What do changes in the Social Value Act mean for social entrepreneurs?

2 Feb 2021

Photo of sun coming out of the clouds

There’s not a whole lot of good news out there at the moment.  But government procurement is one area providing a ray of sunshine.

Changes to the new Social Value Model could be a real opportunity for social enterprises to increase their income, influence and impact by seeking a bigger slice of central government’s £292bn annual spend on goods and services. It could mean more influence and income opportunities with government, as well as creating and maintaining jobs for those furthest from the labour market.

But what exactly is the Social Value Model and what are these changes? What are the opportunities and challenges for our community? And what can social entrepreneurs do to make the most of this development?

What is ‘social value’?

The UK government describes social value derived from procurement as “the positive legacy created through the performance of a contract”.  There are three categories of social value:

  • social (e.g. activities that promote a united community)
  • environmental (e.g. efforts to assist the community in reducing waste or pollution)
  • economic (e.g. training, employment or apprenticeship opportunities for disadvantaged groups)

Of course, the social enterprise community has always focused on the triple bottom line and created social value. After all, it’s what gives our sector competitive advantage over traditional businesses.

The Social Value Act

The Social Value Act was introduced in 2012. Public bodies are now obliged to consider how the services they commission and procure might improve the economic, social and environmental well-being of the area they operate in. The idea behind social value is that we need to spend public money in a smarter way.

Changes that came in on 1st January 2021

From 1st January 2021, central government has been required to go further than the Public Services (Social Value) Act 2012. All major central government procurements must explicitly evaluate social value, where appropriate, rather than just “consider” it.

The new model also connects social value to other relevant legislation, policies and initiatives. Examples include the Equalities Act, alignment with the Civil Society Strategy, references to ‘decent work’ initiatives and the mapping to the UN Sustainable Development Goals.

Claire Dove CBE is VCSE Crown Representative and acts as an intermediary between the government and the voluntary and social enterprise sectors, to champion the Social Value Act and improve commissioning practices.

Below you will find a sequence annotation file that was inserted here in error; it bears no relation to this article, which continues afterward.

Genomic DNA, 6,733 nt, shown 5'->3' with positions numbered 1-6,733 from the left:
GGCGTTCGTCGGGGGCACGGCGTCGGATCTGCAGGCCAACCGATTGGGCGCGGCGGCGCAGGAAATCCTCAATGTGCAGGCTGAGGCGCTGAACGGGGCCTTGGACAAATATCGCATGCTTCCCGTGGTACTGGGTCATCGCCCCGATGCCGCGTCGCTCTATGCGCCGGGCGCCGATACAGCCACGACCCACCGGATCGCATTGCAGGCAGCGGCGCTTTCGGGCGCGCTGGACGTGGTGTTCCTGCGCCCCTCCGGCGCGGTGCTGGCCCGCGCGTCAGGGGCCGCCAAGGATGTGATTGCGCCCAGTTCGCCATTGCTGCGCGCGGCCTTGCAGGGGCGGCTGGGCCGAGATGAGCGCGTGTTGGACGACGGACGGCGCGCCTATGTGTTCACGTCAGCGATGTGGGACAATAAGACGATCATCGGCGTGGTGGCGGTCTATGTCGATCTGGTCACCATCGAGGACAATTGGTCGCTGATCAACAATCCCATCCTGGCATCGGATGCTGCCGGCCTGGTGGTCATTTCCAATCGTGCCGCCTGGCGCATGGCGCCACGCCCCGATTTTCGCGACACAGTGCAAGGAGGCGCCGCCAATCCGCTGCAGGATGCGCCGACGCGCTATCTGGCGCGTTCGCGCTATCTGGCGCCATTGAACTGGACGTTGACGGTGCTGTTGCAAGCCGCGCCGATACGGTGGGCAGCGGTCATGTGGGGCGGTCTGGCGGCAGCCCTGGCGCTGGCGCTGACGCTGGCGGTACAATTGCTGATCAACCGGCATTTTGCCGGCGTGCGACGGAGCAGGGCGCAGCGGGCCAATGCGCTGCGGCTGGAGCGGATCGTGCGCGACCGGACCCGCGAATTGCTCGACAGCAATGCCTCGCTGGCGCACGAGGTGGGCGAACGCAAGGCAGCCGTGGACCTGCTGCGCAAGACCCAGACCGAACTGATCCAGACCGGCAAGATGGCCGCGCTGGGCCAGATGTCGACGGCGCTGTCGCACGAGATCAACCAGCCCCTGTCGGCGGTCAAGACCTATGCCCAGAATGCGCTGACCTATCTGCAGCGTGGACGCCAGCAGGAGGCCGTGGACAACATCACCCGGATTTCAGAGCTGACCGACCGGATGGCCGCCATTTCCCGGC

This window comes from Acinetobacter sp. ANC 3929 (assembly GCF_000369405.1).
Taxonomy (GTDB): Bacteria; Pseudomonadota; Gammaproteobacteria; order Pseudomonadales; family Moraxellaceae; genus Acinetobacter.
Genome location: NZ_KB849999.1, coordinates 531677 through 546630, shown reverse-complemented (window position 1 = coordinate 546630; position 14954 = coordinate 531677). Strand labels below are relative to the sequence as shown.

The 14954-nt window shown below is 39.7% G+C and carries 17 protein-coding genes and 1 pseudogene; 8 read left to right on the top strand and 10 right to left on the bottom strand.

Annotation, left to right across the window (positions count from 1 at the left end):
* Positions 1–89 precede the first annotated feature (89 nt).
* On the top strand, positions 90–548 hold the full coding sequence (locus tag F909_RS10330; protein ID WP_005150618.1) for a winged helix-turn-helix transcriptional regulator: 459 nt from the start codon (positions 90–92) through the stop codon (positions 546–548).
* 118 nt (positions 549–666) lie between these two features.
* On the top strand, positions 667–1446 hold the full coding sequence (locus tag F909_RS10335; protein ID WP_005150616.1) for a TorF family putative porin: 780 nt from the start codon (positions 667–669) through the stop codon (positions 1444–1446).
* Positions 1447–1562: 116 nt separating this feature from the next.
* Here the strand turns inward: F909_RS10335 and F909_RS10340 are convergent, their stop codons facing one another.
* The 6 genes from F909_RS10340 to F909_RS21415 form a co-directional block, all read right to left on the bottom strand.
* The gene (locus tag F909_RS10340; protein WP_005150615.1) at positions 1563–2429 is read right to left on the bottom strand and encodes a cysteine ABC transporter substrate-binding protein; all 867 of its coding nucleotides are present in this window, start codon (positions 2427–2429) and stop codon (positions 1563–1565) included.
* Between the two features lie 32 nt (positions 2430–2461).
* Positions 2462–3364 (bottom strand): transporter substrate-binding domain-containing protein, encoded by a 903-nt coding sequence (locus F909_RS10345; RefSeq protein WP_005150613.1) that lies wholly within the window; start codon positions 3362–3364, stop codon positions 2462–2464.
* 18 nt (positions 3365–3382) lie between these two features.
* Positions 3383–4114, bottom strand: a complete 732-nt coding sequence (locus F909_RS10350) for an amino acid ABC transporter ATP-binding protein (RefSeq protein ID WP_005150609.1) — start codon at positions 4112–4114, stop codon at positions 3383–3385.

She explains: “The new Social Value Model is no longer all about quantity. It seeks to also understand the quality of the impact organisations are making in their communities.

“Putting social value at the heart of service delivery is the next step in our journey of transforming how government delivers smarter, more thoughtful and effective public services. The expertise of charities, public-service mutuals and social enterprises (‘VCSEs’) means they are often ideally placed to help create compassionate, responsive and efficient public services.”

Opportunities for social entrepreneurs

The government spends £292bn each year on a wide range of goods and services.

To date, only one in 10 contracts awarded to Community Interest Companies (one legal form of social enterprise) come from central government. Overall, the number of social enterprises winning contracts is at its lowest for two years (source: Tussell for Social Enterprise UK).

In public-sector tendering processes, the margins are often very tight, so there often isn’t much room for manoeuvre on price. However, with a minimum of 10% weighting on social value measures, social enterprises potentially have the competitive edge compared to the private sector.

Claire sees the potential: “Charities and social enterprises play an important role in the delivery of social value and impact across the country. The new model recognises this contribution by explicitly encouraging the inclusion of charities and social enterprises in government’s ambition to create diverse supply chains.”

Our CEO Alastair Wilson is a member of the VCSE Crown Representative Advisory Panel.  He’s also positive: “For the 100,000 UK social enterprises this presents a huge opportunity. Social businesses that provide services from cleaning contracts, construction, health and social care, children’s services, programmes to tackle homelessness, street cleaning, park maintenance should look at this as a green light for change.”